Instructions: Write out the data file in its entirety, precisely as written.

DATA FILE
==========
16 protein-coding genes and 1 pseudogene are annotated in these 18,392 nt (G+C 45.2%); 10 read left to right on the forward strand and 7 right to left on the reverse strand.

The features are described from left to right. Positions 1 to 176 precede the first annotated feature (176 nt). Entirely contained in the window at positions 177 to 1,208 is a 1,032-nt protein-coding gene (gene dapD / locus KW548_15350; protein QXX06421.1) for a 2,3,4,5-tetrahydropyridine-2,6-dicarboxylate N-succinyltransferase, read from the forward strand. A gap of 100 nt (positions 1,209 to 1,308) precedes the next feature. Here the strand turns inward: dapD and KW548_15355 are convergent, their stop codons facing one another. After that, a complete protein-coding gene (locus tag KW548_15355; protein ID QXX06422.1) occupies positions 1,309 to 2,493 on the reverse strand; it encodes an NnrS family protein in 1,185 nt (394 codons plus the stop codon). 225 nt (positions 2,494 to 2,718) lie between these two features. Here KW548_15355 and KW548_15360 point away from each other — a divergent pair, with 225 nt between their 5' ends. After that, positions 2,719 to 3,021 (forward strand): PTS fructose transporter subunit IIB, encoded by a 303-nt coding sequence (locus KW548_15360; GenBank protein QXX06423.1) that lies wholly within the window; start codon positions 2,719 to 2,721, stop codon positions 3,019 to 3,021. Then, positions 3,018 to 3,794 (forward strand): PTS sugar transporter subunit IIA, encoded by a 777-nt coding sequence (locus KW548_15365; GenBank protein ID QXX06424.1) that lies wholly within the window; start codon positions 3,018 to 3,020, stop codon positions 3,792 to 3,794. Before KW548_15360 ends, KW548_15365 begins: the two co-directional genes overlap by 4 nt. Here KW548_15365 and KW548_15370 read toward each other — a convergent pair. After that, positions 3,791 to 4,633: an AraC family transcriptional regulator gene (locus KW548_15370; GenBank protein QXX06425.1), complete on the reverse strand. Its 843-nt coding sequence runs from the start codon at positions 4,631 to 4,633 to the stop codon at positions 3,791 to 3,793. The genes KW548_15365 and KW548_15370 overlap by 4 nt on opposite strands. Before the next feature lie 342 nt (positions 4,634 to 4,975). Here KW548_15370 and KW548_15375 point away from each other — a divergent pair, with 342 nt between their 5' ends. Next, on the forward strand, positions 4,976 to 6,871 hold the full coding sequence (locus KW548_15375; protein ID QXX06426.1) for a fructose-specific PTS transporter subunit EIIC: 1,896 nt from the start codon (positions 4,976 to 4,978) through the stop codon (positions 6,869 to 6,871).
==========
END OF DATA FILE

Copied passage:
16 protein-coding genes and 1 pseudogene are annotated in these 18,392 nt (G+C 45.2%); 10 read left to right on the forward strand and 7 right to left on the reverse strand.

The features are described from left to right. Positions 1 to 176 precede the first annotated feature (176 nt). Entirely contained in the window at positions 177 to 1,208 is a 1,032-nt protein-coding gene (gene dapD / locus KW548_15350; protein QXX06421.1) for a 2,3,4,5-tetrahydropyridine-2,6-dicarboxylate N-succinyltransferase, read from the forward strand. A gap of 100 nt (positions 1,209 to 1,308) precedes the next feature. Here the strand turns inward: dapD and KW548_15355 are convergent, their stop codons facing one another. After that, a complete protein-coding gene (locus tag KW548_15355; protein ID QXX06422.1) occupies positions 1,309 to 2,493 on the reverse strand; it encodes an NnrS family protein in 1,185 nt (394 codons plus the stop codon). 225 nt (positions 2,494 to 2,718) lie between these two features. Here KW548_15355 and KW548_15360 point away from each other — a divergent pair, with 225 nt between their 5' ends. After that, positions 2,719 to 3,021 (forward strand): PTS fructose transporter subunit IIB, encoded by a 303-nt coding sequence (locus KW548_15360; GenBank protein QXX06423.1) that lies wholly within the window; start codon positions 2,719 to 2,721, stop codon positions 3,019 to 3,021. Then, positions 3,018 to 3,794 (forward strand): PTS sugar transporter subunit IIA, encoded by a 777-nt coding sequence (locus KW548_15365; GenBank protein ID QXX06424.1) that lies wholly within the window; start codon positions 3,018 to 3,020, stop codon positions 3,792 to 3,794. Before KW548_15360 ends, KW548_15365 begins: the two co-directional genes overlap by 4 nt. Here KW548_15365 and KW548_15370 read toward each other — a convergent pair. After that, positions 3,791 to 4,633: an AraC family transcriptional regulator gene (locus KW548_15370; GenBank protein QXX06425.1), complete on the reverse strand. Its 843-nt coding sequence runs from the start codon at positions 4,631 to 4,633 to the stop codon at positions 3,791 to 3,793. The genes KW548_15365 and KW548_15370 overlap by 4 nt on opposite strands. Before the next feature lie 342 nt (positions 4,634 to 4,975). Here KW548_15370 and KW548_15375 point away from each other — a divergent pair, with 342 nt between their 5' ends. Next, on the forward strand, positions 4,976 to 6,871 hold the full coding sequence (locus KW548_15375; protein ID QXX06426.1) for a fructose-specific PTS transporter subunit EIIC: 1,896 nt from the start codon (positions 4,976 to 4,978) through the stop codon (positions 6,869 to 6,871).